The associated event list is on the Michigan Deep Blue Data Respository.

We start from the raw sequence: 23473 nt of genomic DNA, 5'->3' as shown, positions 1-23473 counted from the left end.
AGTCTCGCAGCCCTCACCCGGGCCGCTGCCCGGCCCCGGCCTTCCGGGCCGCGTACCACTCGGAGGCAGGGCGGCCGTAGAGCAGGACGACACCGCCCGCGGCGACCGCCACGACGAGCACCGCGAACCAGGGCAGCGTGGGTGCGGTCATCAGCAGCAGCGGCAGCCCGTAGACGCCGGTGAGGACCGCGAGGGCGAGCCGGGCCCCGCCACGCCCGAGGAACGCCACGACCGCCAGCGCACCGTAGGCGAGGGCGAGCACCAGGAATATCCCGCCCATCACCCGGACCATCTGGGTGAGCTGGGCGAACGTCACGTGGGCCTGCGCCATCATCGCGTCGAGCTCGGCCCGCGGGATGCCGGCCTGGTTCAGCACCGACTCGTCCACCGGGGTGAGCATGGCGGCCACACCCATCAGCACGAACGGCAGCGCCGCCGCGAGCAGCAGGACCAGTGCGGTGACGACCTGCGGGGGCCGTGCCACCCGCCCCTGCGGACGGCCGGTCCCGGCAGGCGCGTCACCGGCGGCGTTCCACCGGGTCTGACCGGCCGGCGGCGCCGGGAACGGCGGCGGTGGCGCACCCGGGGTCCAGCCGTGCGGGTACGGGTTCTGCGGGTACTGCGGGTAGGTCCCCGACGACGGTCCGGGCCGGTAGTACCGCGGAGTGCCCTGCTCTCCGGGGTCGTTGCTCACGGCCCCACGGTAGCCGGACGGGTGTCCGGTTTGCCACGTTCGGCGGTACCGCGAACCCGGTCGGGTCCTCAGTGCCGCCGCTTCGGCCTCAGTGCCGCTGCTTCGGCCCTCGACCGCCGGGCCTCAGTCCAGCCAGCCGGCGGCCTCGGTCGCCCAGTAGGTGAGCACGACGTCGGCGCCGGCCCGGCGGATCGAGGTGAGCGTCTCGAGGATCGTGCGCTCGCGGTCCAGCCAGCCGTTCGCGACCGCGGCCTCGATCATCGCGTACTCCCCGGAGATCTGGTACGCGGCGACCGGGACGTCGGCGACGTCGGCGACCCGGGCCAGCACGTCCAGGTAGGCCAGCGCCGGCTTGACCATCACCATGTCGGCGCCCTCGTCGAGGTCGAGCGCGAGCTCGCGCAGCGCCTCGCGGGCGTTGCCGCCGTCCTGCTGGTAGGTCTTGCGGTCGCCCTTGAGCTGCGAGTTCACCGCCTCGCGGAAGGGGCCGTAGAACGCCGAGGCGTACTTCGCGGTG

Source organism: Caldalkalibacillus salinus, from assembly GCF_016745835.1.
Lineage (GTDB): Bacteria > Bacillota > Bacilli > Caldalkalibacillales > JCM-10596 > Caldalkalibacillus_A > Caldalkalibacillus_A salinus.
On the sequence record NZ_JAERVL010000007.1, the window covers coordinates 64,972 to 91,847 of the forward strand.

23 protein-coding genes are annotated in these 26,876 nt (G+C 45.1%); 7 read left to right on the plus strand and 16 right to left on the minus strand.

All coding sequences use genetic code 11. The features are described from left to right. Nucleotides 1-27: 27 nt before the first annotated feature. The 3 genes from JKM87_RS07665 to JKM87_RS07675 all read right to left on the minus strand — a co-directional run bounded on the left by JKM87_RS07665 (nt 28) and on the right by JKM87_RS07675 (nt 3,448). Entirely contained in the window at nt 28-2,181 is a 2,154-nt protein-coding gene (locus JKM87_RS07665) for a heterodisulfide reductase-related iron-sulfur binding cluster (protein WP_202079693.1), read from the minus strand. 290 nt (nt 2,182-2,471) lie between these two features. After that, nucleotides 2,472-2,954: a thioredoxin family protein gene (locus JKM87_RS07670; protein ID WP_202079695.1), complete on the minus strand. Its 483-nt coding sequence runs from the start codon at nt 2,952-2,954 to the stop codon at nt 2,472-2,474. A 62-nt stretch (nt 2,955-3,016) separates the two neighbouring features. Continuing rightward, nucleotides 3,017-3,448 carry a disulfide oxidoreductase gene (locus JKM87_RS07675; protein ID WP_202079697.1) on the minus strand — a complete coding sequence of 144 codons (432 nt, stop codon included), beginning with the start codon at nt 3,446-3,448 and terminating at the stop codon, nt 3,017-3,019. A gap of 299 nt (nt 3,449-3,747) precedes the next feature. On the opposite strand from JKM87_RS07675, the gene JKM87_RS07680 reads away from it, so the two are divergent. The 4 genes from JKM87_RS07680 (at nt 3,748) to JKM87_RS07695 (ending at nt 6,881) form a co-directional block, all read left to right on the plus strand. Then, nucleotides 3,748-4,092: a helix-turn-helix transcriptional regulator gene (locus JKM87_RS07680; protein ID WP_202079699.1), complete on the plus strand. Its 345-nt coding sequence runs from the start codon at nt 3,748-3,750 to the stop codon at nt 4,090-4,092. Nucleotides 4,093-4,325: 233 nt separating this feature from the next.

Summary: Studying high‐energy particles around magnetized planets is essential to understanding processes behind mass transport in planetary systems. Saturn’s magnetic environment, or magnetosphere, is sourced from a large amount of low‐energy water particles from Enceladus, a moon of Saturn. Saturn’s magnetosphere also undergoes large rotational forces from Saturn’s short day and massive size. The rotational forces and dense internal mass source drive interchange injections, or the injection of high‐energy particles closer to the planet as low‐energy water particles from the inner magnetosphere are transported outward. There have been many strides toward understanding the occurrence rates of interchange injections, but it is still unknown how interchange events are triggered. We present a computational method to identify and rank interchange injections using high‐energy particle fluxes from the Cassini mission to Saturn. These events have never been identified computationally, and the resulting database is now publically available. We find that the peak rates of interchange occur between 7 and 9 Saturn radii and that this range coincides with the highest intensity events. We also find that interchange occurrence rates peak on the nightside of Saturn. Through this study, we identify the potential mechanisms behind interchange events and advance our understanding of mass transport around planets.
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